Jeffrey Fox on “What Rainmakers Do in Tough Economic Times”

Jeffrey Fox

Here is the featured article in an issue of Jeffrey Fox’s online newsletter. To check out all the resources he provides at his website and sign up for a free newsletter subscription, please click here.

In my opinion, no one knows more about how to create or increase demand for products and/or services (i.e. rainmaking) and also about how to expedite leads to closure (i.e. sales).  I highly recommend all of Fox’s books and, given the current “tough economic times,” especially these:

How to Become a Rainmaker (2000)
How to Become a Marketing Superstar (2003)
Secrets of Great Rainmakers (2006)
How to Become a Fierce Competitor (2010)

*     *     *

Rainmakers are those salespeople who bring in the revenue; bring in the big clients; and keep the important, dissatisfied customer from leaving.  Rainmakers ring the cash register. In good times ordinary salespeople can look like a rainmaker.  In good times ordinary sales people float with the flow, as the rising river lifts all rafts.  It is in tough times that companies notice the true rainmaker.  In big companies about five percent of the sales force are true rainmakers.  In small companies, particularly companies with less than ten people, there is often only one rainmaker, usually the owner or lead partner.

In all companies, in tough times, ordinary sales people make 30% fewer sales calls than in they do in good times.  30% fewer calls!  Ordinary salespeople have lots of socially acceptable sounding excuses for not making calls: “the customer has no money;” “the customer’s budget has been cut;” ” the customer won’t see me.”  They sound okay, but are just excuses.  The fierce competitor companies, and the rainmakers, do just the opposite.  The rainmakers make 30% more sales calls in tough times than they do when the economy is booming.

Rainmakers also do the following:

1. They create their own good economy…by selling more, introducing new products, opening new markets, entering new niches.

2. They don’t sell features or benefits, products or services, patents or technology. They sell the dollarized value customers get from the products.  Rainmakers don’t sell a motor.  They sell the $20 a day the customer saves by investing in the energy efficient motor.  Dollarization is the most powerful selling strategy. Sell money.  If you sell money, you won’t have to ask for money.

3. They call on decision-makers, those customer people who can say “yes.” This means they make sales calls at high executive levels.  And because the rainmaker sells money, high-ranking execs will always meet them.

4. They pre-call plan in writing every sales call on a decision maker. Rainmakers never wing-it, regardless of their years of experience, or their long time relationship with the customer. Rainmakers always, always pre-call plan.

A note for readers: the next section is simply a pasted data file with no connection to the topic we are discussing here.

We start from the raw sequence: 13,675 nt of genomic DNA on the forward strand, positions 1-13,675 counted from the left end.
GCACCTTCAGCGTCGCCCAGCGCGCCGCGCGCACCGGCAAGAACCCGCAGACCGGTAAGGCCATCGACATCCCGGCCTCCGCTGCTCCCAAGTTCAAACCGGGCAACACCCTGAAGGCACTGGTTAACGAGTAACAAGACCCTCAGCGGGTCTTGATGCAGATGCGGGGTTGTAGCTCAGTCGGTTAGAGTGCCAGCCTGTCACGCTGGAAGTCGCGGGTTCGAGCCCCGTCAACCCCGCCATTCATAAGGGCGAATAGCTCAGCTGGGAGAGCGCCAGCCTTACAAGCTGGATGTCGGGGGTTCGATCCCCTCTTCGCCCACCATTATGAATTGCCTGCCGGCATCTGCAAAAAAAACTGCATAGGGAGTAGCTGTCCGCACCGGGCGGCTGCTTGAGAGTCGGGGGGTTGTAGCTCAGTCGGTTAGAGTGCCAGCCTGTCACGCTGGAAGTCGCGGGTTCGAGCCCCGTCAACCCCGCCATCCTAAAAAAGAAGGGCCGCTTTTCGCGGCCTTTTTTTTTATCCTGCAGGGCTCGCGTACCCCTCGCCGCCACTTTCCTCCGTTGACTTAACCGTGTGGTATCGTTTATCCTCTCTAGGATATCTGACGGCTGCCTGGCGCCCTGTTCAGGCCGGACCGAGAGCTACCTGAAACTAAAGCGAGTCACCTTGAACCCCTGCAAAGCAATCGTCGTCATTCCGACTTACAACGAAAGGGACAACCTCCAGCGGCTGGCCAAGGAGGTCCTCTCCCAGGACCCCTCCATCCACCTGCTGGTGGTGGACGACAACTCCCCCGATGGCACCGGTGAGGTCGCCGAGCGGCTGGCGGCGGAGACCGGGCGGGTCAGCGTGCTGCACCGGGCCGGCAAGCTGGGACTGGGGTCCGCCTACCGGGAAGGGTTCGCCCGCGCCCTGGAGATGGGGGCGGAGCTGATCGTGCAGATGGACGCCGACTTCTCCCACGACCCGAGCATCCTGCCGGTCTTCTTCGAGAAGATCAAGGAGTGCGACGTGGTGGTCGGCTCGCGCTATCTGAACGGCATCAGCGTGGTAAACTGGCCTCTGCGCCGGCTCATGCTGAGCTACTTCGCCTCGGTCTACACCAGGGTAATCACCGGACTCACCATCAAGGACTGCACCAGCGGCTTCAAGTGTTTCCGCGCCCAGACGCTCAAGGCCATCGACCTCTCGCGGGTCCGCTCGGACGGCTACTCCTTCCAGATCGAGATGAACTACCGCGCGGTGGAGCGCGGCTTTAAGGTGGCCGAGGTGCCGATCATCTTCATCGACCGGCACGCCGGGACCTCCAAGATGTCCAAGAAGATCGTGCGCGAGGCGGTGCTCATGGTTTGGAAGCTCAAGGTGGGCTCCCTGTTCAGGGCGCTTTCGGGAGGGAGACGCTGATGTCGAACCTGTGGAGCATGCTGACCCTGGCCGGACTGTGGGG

5. Rainmakers always ask the customer to commit to an action that leads to the sale. Ordinary sales people rarely, or never, ask for the order.  Ordinary sales people fear rejection, fear hearing “no,” so they don’t ask.  The rainmaker also fears rejection, but asks anyway, knowing that one customer ‘yes” trumps one-hundred “no’s.”

Rainmakers and fierce competitor companies go together.  If you don’t have a rainmaker go hire one.  If you have a rainmaker, hire another one.

Here are ten fast simple Rainmaker rules.  Yup. Real simple.  So simple that too many salespeople break the rules every day.

1. Never wear a pen in your shirt pocket. The possible inkblot, an in-the-customer’s face Rorschach Test, will kill the deal.

2. Never drink coffee on a sales call. You can’t ask questions with coffee in your mouth.  You can’t take notes with a coffee cup in your hand.  No embarrassing spills.  It’s a sales call, not a coffee break at Dunkin Donuts.

3. Set up breakfast sales calls. Inexpensive. No alcohol.  Customer gets something done on his or her way to work.

4. If you take a customer to lunch, take the best seat. It is impolite to let your customer waste her time looking at the marina, the other patrons.  The customer must be focused on answering the rainmaker’s questions.

5. And you are not at lunch to eat lunch. You are at lunch to ask questions, and to get the order.

6. Treat every sales call on your long-term customers as if it were the first sales call. Prepare.  No nonchalance.  No winging it.

7. Always ask for referrals. Use them.  People love to refer.  It validates their decision to have worked with you.

8. Send five notes a day to prospects and customers.

9. Heed the rainmaker motto:  if you don’t do business with me, we both lose.

10. And the rainmaker toast…

“Early to bed,
Early to rise,
Sell hard.
And dollarize.”

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